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The Law and Society Review is co-edited by Jeannine Bell, Susan Sterett, and Margot Young.  Jeannine Bell is Richard S. Melvin Professor at Maurer School of Law, Indiana University Bloomington and is a nationally-recognized scholar in the areas of policing and hate crime. Her research touches on political science and law.  Her newest book is Hate Thy Neighbour: Move-in Violence and the Persistence of Racial Segregation in American Housing (2013).  Susan Sterett is Professor of Public Administration and Policy at Virginia Tech.  She has written about constitutionalism as a professional project, and law and social welfare.  Most recently she has written about law, disaster and governing people out of place, including in a 2015 article in Law and Policy.  Margot Young is Professor at the Allard School of Law at the University of British Columbia.  She is published in the areas of constitutional law, equality law and theory, and housing rights, and works actively with a variety of equality-seeking and environmental justice organizations.  A recent co-editorship is Reflections Of Canada: Illuminating our Opportunities and Challenges at 150+ Years (2017).

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End impunity! Reducing conflict-related sexual violence to a problem of law

By Anette Bringedal Houge & Kjersti Lohne, Department of Criminology and Sociology of Law, University of Oslo
(Image from Global Summit to End Sexual Violence in Conflict, 2014, hosted by UK Foreign & Commonwealth Office)

In our recent article, End impunity! Reducing conflict-related sexual violence to a problem of law, we question the taken-for-granted center-stage position of international criminal justice in international policy responses to conflict-related sexual violence. We address how central policy and advocacy actors explain such violence and its consequences for targeted individuals in order to promote and strengthen the fight against impunity. With the help of apt analytical tools provided by framing theory, we show how the UN Security Council and Human Rights Watch construct a simplistic understanding of conflict-related sexual violence in order to get their message and call for action across to wider audiences and constituencies – including a clear and short caus…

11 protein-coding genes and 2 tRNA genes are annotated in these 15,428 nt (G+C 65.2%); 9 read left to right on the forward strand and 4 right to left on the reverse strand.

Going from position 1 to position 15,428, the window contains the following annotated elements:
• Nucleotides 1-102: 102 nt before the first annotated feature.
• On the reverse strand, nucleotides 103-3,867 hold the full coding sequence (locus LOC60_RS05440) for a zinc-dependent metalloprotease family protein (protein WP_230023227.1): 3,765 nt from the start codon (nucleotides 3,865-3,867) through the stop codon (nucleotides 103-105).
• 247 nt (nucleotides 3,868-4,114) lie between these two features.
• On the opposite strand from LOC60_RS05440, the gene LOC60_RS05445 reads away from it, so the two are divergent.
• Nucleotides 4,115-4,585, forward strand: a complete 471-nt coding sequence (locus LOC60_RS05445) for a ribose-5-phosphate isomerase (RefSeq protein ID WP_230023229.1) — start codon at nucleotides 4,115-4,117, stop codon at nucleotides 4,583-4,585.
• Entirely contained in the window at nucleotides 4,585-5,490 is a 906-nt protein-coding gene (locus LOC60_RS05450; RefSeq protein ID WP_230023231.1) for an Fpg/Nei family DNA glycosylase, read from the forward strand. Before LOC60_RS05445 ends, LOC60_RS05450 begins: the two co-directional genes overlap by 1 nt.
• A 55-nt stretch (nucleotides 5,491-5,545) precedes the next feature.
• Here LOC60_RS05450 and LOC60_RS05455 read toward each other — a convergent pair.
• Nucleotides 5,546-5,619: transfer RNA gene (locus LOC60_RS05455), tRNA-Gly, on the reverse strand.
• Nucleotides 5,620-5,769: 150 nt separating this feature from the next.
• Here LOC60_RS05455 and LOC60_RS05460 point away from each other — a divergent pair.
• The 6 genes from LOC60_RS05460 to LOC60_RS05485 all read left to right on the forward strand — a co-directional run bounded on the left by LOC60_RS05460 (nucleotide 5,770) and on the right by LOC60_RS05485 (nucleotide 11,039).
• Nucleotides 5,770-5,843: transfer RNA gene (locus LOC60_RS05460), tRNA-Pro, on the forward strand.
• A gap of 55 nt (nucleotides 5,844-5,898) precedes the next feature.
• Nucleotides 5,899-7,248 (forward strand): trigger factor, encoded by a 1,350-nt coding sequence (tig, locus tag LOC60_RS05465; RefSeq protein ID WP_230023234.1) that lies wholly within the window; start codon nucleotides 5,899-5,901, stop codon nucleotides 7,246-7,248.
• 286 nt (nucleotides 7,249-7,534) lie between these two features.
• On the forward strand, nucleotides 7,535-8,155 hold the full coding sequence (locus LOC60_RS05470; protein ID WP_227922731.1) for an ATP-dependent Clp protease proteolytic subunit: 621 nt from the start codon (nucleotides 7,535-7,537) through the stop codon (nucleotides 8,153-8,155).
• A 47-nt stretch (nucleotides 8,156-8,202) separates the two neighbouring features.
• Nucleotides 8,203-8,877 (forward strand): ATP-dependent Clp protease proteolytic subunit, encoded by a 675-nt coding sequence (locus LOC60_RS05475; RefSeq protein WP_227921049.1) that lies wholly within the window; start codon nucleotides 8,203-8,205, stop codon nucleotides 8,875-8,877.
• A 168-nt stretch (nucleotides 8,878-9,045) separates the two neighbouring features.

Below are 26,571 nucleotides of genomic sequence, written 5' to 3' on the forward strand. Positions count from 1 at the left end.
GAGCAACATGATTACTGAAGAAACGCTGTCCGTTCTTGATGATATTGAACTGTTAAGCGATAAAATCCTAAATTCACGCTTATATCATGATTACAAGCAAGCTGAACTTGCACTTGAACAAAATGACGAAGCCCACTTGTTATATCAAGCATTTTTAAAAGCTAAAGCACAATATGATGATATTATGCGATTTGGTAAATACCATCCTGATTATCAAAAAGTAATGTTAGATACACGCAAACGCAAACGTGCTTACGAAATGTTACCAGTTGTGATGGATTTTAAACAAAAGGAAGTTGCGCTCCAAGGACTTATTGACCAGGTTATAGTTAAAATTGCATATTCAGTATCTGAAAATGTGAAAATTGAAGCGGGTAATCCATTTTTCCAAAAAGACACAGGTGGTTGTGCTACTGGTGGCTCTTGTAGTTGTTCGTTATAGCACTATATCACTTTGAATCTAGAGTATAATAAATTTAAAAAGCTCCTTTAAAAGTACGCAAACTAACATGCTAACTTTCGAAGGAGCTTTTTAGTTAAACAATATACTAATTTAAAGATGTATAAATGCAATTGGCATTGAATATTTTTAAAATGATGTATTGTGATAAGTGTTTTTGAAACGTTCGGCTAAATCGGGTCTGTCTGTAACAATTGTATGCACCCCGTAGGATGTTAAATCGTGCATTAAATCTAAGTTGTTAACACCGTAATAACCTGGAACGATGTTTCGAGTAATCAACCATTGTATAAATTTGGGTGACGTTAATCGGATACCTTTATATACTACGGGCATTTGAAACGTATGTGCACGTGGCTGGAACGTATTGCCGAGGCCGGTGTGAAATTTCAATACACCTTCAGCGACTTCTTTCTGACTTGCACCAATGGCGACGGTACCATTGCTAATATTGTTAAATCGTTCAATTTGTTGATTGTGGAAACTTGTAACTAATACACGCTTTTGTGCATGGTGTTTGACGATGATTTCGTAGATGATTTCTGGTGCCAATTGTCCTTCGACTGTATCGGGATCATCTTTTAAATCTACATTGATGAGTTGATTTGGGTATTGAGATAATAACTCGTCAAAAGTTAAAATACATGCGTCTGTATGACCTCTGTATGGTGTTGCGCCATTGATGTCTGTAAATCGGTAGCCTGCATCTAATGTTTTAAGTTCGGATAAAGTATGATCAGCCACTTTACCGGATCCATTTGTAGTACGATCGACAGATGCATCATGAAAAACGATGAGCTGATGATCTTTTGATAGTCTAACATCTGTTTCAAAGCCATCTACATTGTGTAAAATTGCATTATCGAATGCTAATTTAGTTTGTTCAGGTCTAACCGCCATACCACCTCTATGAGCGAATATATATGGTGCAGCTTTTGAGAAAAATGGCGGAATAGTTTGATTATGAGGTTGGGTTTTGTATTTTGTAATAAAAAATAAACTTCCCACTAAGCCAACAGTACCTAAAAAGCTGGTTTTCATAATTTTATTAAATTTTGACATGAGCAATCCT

Ten Insights Regarding Sexual Harassment

By Loan Le, President of the Institute for Good Government and Inclusion The #MeToo explosion has demonstrated how common sexual harassment is and how quiet the settlements are, or how much people have not complained. It’s long been named as illegal sex discrimination in the United States,as a result of feminist movements. Sociolegal scholars explain what happens to complaints on the ground, an exercise of political power if ever there was one. Amy Blackstone, Christopher Uggen and Heather McLaughlin argued in Law and Society Review, assailants often choose women who are least likely to complain. As Anna Maria Marshall and Abigail Saguy have argued, people and workplace organizations explain problems in ways that limit their meaning as unequal working conditions, or sexual assault. The news in the United States has taken over other ways of explaining women’s disadvantages at work, including in the academy. We have yet to see systematic discussion of problems in the academy. Her…

Early view comes to LSR

You can now access articles as soon as they are ready for publication rather than wait until the whole issue is out. We also invite you to sign up for content alerts on the Wiley site, so you learn as soon as an article is available.